Meanwhile, I was in fact trying to prepare for some photographic experiments which eventually were put on hold after the events, and trying slowly to get back to the pace and even trying to force myself to work on some projects.
I know, though, that some photographers advise against forcing oneself to work with the camera and leave it to inspiration alone, and initially I'm in that line of thought, but circumstances right now require some special measures, and probably forcing myself might take my mind off from the domestic problems that plague my life for the time being.
I've attended (and will in the near future) a workshop with members of the group given by the leader of the group which was about the imagination of the photographer and how to develop it. Our main theme for the practical part of the workshop was "kitchen utensils."
The topic of the workshop was, in some sense, forcing your brain to think differently about ordinary subjects (with a side dish of planning beforehand).
Canon EF 50mm + B+W 920 IR filter,
f/9, 320-1sec, ISO200.
|Kuwaiti Jack Nickolson|
Canon EF 50mm, f/9, 250-1sec, ISO200.
Using the same converted camera but without any filter on the lens, and also a speedlite here, the Kuwaiti Jack Nickolson was supposedly to be looking like the Jolly Roger, but with the facial expressions here and the hardships in holding the ladles in proper positions, the idea drifted away from that. Anyway, I liked the looks here so I worked for some time on enhancing the sharpness and the colors (specially the eyes and the mouth) to make it look more like a maniac's profile shot! The sharpness here was exaggerated on purpose and it was not done with convenient plugins (e.g. NIK or Noise Ninja), but it was done manually using layers in Photoshop (implementing the High Pass command). After these 2 shots, seeing that I don't work well with faces, I decided to concentrate more on the abstract lane of my thoughts and started playing around with the same ladles to come up with something unusual.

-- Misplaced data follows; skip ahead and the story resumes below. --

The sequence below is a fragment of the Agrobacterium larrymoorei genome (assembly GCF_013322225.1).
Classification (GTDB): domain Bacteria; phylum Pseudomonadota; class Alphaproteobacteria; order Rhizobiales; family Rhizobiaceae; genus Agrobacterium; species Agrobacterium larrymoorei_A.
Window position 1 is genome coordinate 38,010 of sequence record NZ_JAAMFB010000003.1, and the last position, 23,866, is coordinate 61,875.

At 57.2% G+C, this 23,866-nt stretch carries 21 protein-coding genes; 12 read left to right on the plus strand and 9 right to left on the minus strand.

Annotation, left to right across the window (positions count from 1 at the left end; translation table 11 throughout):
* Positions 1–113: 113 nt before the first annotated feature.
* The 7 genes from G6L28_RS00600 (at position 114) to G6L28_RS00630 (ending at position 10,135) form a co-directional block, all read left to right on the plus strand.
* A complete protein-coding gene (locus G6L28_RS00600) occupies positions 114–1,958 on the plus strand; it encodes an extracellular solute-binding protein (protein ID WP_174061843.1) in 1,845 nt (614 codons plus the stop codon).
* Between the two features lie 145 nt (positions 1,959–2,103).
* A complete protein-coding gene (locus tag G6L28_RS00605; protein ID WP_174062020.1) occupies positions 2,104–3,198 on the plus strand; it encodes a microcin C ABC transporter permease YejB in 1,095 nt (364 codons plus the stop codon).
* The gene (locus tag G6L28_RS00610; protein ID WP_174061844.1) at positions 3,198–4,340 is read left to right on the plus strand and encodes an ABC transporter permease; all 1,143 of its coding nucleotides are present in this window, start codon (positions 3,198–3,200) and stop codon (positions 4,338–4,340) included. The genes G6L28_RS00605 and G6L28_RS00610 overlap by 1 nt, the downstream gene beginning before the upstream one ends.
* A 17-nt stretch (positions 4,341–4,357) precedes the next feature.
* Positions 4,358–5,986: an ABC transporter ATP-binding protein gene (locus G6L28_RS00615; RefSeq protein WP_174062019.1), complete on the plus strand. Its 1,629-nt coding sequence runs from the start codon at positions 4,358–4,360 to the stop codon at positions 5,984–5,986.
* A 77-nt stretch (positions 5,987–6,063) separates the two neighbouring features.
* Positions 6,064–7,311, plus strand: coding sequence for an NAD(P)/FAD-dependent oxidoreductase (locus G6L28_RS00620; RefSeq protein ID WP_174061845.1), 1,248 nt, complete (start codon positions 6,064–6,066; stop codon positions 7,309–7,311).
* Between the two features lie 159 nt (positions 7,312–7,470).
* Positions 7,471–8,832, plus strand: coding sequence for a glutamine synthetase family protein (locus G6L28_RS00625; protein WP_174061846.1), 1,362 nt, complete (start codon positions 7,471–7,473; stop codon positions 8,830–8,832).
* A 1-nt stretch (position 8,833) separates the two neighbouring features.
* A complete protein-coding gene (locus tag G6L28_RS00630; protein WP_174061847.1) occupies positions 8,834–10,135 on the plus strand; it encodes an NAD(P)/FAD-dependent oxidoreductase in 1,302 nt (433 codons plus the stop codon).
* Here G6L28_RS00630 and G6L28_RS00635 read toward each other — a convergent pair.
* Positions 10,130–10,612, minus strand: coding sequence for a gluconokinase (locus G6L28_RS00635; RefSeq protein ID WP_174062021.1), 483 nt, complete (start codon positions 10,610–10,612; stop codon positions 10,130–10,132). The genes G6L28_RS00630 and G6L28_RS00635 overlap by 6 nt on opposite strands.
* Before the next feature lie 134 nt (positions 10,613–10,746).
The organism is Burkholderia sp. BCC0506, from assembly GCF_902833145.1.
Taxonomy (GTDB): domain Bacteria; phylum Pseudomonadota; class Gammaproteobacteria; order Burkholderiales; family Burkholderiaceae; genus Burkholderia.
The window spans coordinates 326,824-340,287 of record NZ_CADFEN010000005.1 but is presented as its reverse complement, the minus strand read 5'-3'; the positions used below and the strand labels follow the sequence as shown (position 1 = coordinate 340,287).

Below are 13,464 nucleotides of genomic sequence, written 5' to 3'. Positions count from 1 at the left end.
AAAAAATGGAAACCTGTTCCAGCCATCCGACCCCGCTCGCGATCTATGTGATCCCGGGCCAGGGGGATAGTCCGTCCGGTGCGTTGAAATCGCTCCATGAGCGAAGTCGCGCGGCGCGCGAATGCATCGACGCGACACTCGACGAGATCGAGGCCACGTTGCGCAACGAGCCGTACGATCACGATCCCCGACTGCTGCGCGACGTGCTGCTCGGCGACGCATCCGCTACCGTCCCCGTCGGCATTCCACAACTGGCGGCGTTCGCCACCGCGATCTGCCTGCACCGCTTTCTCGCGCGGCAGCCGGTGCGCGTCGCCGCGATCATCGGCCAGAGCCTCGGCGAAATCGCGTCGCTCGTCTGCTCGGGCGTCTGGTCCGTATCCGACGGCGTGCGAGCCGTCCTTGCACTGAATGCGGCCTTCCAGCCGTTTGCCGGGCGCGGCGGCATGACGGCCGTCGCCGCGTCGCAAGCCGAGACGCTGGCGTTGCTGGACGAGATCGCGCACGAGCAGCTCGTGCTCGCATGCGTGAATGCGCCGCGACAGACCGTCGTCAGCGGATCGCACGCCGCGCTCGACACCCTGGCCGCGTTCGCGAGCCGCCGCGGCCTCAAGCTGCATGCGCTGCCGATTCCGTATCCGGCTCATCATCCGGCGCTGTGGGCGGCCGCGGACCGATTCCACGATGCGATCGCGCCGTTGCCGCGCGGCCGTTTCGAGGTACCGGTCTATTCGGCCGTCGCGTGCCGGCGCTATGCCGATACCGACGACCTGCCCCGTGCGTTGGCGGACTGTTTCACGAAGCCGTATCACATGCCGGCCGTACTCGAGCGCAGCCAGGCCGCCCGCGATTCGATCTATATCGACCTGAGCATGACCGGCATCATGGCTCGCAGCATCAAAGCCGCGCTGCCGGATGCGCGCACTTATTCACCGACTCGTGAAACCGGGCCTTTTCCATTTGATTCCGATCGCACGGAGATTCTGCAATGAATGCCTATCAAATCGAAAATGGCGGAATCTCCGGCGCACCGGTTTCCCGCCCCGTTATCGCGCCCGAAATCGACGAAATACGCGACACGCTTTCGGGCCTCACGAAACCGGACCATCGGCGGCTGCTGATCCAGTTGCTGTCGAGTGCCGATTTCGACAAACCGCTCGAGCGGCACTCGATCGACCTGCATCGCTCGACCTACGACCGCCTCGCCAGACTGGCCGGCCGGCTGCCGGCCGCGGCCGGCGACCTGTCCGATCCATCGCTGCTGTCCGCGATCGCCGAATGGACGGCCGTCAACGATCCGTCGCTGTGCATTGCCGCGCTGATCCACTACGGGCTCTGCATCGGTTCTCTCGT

Canon EF 100mm macro, f/14, 250-1sec, ISO200.
I've finally arrived at that idea when I made a contact between the bottoms of the ladles (and it was hard to stabilize the set). Usually in such situations, I automatically switch my mind to think about macro details and look for abstracts and shapes, just like in this situation with Metallic Lane. A twist to the WB was applied to give it that bluish luster instead of the dull metallic one.
Major problem with these experiments is that the ladles were scratched and not polished in a good way, and however I washed them the stains and scratches remained. The practical part of this workshop was not the final deadline to present some work but it was a practice under the guidance of the founder and the teacher of the group, and we agreed to give results one week later which unfortunately passed without doing anything, since I've been busy with my messy life. However, I got new ladles with good polish and worked on them later on, as I will explain later in Rain-Bubbles section below.
Before the dramatic events with Mom, I was already working on a little project, related to my previous post, The Fakhroid Muse, which is about getting inspired from a song or songs from the Syrian master, Sabah Fakhry (صباح فخري). Might be a good idea to read that blog post if you didn't.
I've been working on this idea, as I've said, before the dramatic events, and even after Mom being out of the hospital, I couldn't put a mind to it and finish it until just recently. I have to say though that I did a lot, a lot, of testing shots. The main problem was that the set was on ground level and I had to find a way to levitate the camera up to a certain level from the set (beside finding the good lens and the good position for speedlites).
Voigtländer 20mm, f/4.5, 4000-1sec, ISO200.
Generally speaking, the idea was inspired from the same song discussed in the Fakhroid Muse post, but a different line:
أثاريك نسيتني مع الأيام
ورضيت تفوتني على الآلام
Just to find you've forgot about me along the days
And you were satisfied to let me through the pains
The second line of this verse is the one that ticked in my mind and decided to implement the idea here. I've spent some time drawing a valentine heart on a cardboard and pinning some nails in it as it can be seen in Lovely Pain. In the beginning, the idea was to use 15mm fisheye lens because its perspective would help on forming the valentine heart more clearly (because of the distortion), but the wide field of view made it problematic to use such a lens, specially with speedlites placed around the set. As it can be seen above, the shutter speed is high, because I wanted to kill the ambient light completely (and of course that requires working in High-Speed mode).